As I already mentioned, these sessions included students in a few of the posters. This lead to an exciting experience as we were able to see how students were utilizing technology. There is even a video floating around Youtube of Zack and I making salsa. (However, I have yet to pinpoint the location of it.) After the video was created, the high school students created an app with a website called Appsbar. These students were extremely excited to share.

Another group of students were practicing their programming skills through a project they called Sparky. With this project, the students built their own robots and programmed them to move about. The cost is small as the parts can be obtained fairly easily and the software used for the programming is open source. Check it out for yourself from my Tweet during ISTE:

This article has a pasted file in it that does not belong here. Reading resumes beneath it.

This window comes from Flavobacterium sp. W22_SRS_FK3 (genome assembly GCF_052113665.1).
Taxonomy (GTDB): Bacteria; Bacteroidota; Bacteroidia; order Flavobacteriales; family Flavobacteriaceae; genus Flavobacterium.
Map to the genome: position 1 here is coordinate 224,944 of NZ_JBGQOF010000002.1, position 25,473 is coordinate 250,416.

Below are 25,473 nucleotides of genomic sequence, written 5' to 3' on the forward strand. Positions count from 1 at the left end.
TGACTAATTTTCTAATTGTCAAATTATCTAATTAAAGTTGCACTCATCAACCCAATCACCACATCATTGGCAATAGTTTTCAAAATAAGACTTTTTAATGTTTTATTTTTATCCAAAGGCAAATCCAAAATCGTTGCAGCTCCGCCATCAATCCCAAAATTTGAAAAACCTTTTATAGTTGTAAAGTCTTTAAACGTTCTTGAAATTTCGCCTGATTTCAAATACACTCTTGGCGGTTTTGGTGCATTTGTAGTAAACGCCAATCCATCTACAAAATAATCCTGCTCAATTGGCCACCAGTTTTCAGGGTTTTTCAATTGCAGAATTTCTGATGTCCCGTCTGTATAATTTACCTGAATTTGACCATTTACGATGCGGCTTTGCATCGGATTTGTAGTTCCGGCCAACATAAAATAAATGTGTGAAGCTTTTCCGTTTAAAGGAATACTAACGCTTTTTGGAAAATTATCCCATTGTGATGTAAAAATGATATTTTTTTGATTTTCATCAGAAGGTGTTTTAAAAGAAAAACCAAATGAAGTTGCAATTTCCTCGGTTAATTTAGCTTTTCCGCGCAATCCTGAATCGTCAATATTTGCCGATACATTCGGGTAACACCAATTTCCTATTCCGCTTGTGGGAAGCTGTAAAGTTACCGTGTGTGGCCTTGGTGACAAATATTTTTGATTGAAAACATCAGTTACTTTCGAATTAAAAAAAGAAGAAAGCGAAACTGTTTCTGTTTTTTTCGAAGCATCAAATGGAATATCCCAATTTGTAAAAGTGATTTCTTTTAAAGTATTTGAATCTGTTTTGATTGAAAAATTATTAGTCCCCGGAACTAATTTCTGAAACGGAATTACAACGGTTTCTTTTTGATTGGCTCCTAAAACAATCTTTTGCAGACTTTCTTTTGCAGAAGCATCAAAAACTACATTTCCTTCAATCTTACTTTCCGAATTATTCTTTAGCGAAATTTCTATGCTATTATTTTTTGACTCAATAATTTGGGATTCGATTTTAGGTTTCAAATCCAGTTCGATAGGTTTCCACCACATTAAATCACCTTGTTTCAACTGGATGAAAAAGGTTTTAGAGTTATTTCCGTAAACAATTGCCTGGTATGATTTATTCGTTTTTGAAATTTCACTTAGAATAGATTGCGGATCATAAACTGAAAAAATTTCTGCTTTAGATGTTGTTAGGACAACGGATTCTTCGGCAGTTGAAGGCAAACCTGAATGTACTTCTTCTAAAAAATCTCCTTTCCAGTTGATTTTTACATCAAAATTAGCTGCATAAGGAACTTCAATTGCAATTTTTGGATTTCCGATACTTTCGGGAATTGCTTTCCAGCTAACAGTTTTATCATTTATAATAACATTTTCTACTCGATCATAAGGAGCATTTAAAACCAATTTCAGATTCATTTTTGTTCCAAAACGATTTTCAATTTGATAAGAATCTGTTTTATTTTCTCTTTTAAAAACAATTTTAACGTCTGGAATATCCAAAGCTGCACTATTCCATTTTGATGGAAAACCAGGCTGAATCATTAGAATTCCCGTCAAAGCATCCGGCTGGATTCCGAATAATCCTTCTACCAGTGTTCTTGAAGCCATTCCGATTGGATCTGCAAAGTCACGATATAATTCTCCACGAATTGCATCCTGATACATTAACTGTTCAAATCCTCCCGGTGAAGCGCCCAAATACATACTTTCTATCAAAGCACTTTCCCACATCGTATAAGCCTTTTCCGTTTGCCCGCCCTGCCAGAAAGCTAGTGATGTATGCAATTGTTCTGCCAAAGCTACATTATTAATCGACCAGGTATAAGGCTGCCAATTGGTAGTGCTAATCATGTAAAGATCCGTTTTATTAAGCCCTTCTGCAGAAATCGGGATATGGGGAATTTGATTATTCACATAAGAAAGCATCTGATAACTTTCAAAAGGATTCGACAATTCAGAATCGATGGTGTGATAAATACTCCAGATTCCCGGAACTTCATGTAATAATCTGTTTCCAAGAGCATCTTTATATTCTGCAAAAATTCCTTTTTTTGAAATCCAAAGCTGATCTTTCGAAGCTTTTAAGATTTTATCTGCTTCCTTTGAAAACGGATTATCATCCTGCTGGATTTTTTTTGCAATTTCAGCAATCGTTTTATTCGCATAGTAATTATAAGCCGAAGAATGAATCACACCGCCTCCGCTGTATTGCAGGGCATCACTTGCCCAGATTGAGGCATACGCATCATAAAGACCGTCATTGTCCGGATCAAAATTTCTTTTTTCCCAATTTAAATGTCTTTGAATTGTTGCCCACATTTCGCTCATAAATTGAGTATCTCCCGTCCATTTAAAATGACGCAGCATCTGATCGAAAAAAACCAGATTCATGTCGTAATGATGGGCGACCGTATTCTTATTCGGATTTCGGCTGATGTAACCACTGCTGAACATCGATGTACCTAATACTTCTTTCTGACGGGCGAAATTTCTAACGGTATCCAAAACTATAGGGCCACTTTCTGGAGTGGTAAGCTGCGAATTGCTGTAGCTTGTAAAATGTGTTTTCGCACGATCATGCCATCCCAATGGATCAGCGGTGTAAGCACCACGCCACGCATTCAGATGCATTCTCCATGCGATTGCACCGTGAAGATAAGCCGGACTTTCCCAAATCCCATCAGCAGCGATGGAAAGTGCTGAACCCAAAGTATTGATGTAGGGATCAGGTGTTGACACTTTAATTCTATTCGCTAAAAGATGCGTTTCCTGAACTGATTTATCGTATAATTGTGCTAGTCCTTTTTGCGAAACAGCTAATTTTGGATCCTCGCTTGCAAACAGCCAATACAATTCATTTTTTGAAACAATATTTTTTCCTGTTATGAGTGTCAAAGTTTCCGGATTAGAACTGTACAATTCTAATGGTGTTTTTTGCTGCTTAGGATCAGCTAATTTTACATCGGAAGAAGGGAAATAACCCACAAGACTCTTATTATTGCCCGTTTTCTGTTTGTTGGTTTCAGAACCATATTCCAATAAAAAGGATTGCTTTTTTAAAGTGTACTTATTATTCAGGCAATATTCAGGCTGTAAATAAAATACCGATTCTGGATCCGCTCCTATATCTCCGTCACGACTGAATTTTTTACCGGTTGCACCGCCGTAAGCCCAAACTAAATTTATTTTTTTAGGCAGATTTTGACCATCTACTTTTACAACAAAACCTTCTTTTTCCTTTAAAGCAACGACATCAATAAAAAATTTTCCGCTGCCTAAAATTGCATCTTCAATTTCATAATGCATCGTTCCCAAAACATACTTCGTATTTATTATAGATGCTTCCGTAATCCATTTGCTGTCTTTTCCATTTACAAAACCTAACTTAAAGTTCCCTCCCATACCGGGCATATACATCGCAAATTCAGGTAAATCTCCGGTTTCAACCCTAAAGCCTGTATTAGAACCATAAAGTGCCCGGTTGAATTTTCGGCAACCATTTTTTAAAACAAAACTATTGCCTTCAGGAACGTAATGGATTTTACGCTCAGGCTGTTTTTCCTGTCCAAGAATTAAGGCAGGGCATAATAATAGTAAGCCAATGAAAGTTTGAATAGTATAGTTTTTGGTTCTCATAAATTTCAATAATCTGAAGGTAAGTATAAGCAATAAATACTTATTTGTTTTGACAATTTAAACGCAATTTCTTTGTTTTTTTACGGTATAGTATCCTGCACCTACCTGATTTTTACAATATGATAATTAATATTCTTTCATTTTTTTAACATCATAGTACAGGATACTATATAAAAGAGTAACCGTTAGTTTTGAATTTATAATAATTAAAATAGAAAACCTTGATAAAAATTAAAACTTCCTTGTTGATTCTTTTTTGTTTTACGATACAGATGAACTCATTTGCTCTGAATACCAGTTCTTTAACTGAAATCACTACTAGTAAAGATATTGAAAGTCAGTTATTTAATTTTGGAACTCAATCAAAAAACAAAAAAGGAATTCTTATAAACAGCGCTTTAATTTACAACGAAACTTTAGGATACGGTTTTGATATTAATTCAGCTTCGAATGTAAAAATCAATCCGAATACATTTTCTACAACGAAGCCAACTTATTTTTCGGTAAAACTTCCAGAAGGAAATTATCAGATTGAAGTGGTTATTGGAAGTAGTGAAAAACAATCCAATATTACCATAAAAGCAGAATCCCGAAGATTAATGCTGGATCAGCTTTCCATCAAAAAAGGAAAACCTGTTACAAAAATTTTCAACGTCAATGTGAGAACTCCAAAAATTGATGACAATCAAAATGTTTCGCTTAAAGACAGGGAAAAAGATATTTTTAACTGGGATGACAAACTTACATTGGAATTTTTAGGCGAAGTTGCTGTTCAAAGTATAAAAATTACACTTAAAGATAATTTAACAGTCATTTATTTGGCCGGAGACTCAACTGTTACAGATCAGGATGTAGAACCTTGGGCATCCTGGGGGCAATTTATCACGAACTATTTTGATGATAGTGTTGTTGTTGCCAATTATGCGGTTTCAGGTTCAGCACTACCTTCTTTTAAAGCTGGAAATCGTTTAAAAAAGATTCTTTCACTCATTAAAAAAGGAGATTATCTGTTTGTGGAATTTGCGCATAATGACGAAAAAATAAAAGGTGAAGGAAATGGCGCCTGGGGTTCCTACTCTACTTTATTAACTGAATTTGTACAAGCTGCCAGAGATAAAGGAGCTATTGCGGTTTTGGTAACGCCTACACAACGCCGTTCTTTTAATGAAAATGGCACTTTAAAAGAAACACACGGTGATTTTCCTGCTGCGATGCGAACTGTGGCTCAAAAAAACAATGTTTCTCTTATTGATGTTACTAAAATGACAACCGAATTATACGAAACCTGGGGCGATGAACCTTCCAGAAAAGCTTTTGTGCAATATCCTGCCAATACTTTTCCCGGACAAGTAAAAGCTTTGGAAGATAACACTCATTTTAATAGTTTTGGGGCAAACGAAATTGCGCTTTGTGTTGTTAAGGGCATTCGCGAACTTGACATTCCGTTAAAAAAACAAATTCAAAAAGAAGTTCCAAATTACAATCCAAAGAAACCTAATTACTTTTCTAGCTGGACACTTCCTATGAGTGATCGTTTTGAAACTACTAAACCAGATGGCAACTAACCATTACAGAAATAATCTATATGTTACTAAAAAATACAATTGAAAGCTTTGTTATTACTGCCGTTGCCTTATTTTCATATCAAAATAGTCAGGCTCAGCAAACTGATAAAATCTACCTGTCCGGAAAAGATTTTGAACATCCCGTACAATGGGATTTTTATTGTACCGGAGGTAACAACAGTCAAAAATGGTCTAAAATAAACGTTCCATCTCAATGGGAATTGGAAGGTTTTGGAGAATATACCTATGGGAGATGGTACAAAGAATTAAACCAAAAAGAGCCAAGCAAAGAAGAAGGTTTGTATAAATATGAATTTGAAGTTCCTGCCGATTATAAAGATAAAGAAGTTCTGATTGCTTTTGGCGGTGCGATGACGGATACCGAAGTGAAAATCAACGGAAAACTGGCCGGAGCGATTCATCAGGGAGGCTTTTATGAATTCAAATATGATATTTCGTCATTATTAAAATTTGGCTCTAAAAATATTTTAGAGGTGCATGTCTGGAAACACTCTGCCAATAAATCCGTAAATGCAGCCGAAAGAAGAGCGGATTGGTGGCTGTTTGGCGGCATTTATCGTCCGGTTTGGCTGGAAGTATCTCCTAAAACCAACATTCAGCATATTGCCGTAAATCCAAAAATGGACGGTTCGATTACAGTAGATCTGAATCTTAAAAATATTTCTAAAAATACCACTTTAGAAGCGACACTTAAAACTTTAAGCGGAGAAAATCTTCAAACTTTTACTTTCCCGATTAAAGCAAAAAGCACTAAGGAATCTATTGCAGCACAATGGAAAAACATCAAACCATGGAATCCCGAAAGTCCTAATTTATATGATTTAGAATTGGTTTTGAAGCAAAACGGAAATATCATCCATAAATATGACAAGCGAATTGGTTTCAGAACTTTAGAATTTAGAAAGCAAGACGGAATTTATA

Meet Sparky #ISTE2013 cool robotics and programming projects…and cheap! https://t.co/kAx0sGRGil

— Lance Yoder (@Mr_Yoder) June 25, 2013

To continue with the robotics and programming rant, Zack and I participated in a session held by Lego for their WeGo lego set. With it, students can create their own robot and program it to perform various tasks. Not only that, but it was a lot of fun. Believe it or not, WeGo is intended for lower elementary. How could would it be to come home as a first grade student and tell Mom or Dad that you made a robot in school? I’m not sure they would even believe you. 🙂 (Click on the link at the end of this Tweet.)

#iste2013 wego Lego. so much fun. @zlinen #inelearn @alinsonen https://t.co/96b5tnE9h1

— Lance Yoder (@Mr_Yoder) June 24, 2013

Lastly, I’ll leave you with the closing Keynote by Adam Bellow. It was probably the highlight of the entire conference. He is passionate about how technology has provided us with the opportunity to reach out to our students and also give the students the opportunity to reach out to the world. (His portion begins roughly around the 22 minute mark.)

eLearning Pulse: Knight Time Technology 3.0


KTT3 was a success! Here is a little blog post about us!